Surfers Against Sewage

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Surfers Against Sewage (SAS) is an environmental charity protecting the UK’s oceans, waves and beaches for all to enjoy safely and sustainably, via community action, campaigning, volunteering, conservation, education and scientific research.


Surfers Against Sewage today represents over 150,000 regular supporters and mobilises over 15,000 community volunteers & activists annually. It also has a network of 75 regional chapters led by trained SAS Representatives helping safeguard local beaches and marine environments whilst also supporting SAS's national campaign agendas.

Surfers Against Sewage current projects target coastal environmental issues including marine litter, sewage pollution, climate change, toxic chemicals, shipping, industry and coastal development.

We aim to create measurable improvements in the state of our oceans, waves and beaches through changes in public behaviour, government policy and industry practices.

The charity’s objectives are:

To undertake and promote for the benefit of the public the conservation, protection, improvement and ecologically sustainable management of the marine environment including associated land, shoreline and structures.

To advance the education of the public in the conservation, protection, improvement and ecologically sustainable management of the marine environment including associated land, shoreline and structures.

Surfers Against Sewage also believes that waves and surf spots deserve to be seen as part of UK heritage and should be afforded greater recognition and protection through political debate and legislation. SAS is working hard to raise the public awareness of these natural resources, the environmental, physical and geological factors that create waves and how they are integral to coastal ecosystems and can help support thriving, sustainable and economically successful coastal communities around the UK.

To achieve its aims SAS:

  • Influences governments on key issues affecting oceans, beaches and recreational water users and policies needed to deliver a cleaner and safer marine environment.
  • Creates volunteering opportunities for individuals and communities to be involved with activities to safeguard our seas, coastlines and beaches.
  • Educates communities on the achievable, sustainable solutions, which can help protect our waves, oceans and beaches.
  • Challenges industry to adopt better standards to protect our coastal environment.
  • Promotes scientific, economic and health evidence to support calls for a cleaner and safer marine environment.
  • Informs the general public about issues affecting UK waves, oceans and beaches, and those that use them.

Current Campaigns

Marine Litter

Surfers Against Sewage is working at community, corporate and government level to tackle the marine litter crisis. SAS’s Marine Litter Report sets out our vision to reduce UK beach litter by 50% by 2020. The report highlights the true scale of the marine litter crisis; the underlying causes and the threat marine litter poses to ecosystems, marine organisms and communities. The report also maps out practical and achievable solutions across industry, government and communities to increase action for much cleaner and safer beaches by 2020.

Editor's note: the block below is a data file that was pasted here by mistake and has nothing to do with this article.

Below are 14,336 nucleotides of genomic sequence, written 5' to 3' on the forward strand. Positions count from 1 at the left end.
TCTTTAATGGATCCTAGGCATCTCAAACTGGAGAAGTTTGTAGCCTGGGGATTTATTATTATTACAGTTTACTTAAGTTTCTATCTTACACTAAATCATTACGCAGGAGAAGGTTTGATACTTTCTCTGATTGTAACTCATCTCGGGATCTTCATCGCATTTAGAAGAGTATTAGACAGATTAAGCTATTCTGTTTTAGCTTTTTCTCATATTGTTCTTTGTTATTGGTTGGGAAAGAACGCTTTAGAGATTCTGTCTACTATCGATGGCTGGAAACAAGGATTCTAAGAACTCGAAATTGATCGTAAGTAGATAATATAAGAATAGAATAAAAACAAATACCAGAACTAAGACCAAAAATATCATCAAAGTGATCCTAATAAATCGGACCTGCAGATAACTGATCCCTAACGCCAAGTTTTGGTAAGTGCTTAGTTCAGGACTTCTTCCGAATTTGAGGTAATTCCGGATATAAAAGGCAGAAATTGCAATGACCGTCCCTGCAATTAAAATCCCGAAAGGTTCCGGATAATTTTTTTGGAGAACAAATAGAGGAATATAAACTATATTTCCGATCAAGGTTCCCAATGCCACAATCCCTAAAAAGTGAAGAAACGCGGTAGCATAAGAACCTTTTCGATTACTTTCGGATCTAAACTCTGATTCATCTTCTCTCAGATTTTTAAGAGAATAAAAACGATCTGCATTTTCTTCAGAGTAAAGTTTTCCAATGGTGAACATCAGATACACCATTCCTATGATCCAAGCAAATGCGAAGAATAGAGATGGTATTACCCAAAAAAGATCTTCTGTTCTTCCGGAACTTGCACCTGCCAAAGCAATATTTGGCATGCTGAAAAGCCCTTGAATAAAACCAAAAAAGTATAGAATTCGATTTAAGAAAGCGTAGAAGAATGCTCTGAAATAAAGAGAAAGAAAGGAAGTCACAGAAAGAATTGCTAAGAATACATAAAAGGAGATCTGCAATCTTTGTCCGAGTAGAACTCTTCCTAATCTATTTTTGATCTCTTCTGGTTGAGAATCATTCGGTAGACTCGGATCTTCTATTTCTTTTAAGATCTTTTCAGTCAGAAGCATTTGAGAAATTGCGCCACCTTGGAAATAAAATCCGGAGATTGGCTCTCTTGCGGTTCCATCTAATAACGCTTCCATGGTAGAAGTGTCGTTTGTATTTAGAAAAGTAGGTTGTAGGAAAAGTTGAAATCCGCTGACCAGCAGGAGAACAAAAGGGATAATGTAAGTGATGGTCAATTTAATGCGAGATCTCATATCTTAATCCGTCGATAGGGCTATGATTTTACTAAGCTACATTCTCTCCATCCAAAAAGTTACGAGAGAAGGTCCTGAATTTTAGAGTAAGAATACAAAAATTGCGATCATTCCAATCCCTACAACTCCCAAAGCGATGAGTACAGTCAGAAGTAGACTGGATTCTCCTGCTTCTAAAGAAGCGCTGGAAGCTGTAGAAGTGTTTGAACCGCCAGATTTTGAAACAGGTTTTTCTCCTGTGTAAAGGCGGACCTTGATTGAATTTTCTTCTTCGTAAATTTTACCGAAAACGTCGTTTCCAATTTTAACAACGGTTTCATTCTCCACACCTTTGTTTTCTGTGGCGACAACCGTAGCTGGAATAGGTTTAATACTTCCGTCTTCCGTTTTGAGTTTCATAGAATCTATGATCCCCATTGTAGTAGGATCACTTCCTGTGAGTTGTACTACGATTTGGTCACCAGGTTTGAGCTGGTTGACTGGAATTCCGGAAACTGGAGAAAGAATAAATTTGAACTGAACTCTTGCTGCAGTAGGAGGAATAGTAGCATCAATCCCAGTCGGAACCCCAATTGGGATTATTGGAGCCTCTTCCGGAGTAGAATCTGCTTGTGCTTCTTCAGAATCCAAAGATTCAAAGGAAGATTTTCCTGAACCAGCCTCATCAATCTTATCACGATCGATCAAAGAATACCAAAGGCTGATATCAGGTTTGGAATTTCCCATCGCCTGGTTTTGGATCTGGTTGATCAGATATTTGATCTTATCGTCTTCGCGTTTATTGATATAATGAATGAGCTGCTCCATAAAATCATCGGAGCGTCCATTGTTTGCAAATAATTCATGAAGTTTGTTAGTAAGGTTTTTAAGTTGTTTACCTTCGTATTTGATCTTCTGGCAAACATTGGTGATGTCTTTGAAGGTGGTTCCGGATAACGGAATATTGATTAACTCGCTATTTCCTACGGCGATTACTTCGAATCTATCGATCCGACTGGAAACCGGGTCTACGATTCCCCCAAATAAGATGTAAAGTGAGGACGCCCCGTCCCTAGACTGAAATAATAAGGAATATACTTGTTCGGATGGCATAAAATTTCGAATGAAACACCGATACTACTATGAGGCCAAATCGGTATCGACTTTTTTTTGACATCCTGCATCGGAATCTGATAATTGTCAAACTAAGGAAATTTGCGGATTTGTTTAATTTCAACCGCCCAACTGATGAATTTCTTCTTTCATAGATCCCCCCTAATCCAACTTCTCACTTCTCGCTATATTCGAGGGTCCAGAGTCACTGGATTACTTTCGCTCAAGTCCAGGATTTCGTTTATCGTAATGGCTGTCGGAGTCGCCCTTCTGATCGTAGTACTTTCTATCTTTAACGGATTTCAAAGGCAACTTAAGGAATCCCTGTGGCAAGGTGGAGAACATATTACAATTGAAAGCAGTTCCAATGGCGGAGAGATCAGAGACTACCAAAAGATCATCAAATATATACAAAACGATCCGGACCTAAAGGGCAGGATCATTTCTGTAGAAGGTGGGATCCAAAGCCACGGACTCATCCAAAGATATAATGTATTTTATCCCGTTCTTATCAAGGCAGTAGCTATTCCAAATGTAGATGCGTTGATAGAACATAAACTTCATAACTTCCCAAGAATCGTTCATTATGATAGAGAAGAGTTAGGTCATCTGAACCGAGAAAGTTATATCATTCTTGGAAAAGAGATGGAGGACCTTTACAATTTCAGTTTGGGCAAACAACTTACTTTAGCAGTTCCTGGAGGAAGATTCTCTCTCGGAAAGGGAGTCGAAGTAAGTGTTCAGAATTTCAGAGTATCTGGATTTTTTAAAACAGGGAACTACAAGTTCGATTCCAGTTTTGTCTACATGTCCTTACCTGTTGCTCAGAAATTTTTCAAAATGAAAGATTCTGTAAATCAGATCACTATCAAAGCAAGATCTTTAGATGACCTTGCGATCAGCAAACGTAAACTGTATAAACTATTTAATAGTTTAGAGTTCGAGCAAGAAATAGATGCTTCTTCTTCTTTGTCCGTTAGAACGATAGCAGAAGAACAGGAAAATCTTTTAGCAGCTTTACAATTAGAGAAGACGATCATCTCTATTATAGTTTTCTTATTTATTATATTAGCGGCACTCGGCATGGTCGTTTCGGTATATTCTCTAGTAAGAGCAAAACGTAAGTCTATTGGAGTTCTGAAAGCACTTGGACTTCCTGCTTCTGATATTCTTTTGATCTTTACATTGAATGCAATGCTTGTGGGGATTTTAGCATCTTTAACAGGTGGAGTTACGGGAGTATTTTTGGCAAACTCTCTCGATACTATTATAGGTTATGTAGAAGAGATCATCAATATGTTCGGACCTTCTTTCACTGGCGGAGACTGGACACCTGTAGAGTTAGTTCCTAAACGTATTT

The catalyst for SAS’s ambitious target is the Marine Strategy Framework Directive (MSFD), Europe’s current key piece of legislation supporting the protection and sustainable use of the marine environment. Over the next five-year period (2015 – 2020), SAS will collaborate with government, charities, scientists, industry, communities and individuals to work towards this radical target.

Surfers Against Sewage believes that the UK urgently needs to do more to tackle marine litter and that the MSFD offers an unprecedented opportunity for collaboration, coordination and action on the issue over the next six years. The appetite amongst coastal communities, business leaders and organisations seeking stronger and more ambitious leadership on solutions seems to be at all-time high.

Surfers Against Sewage’s Marine Litter Report offers a framework of practical and achievable solutions to help achieve significant reductions in beach litter during the MSFD timeframe.

Covering community, business and government action SAS’s recommendations broadly focus on the following measures:

  • Stopping marine litter at source – preventing it entering the environment in the first place
  • Creating a circular economy through extended producer responsibility and greater corporate accountability
  • Creating new legislation to protect the coastal environment from marine litter
  • Dramatically up-scaling marine litter education and volunteering opportunities amongst coastal communities and the general public.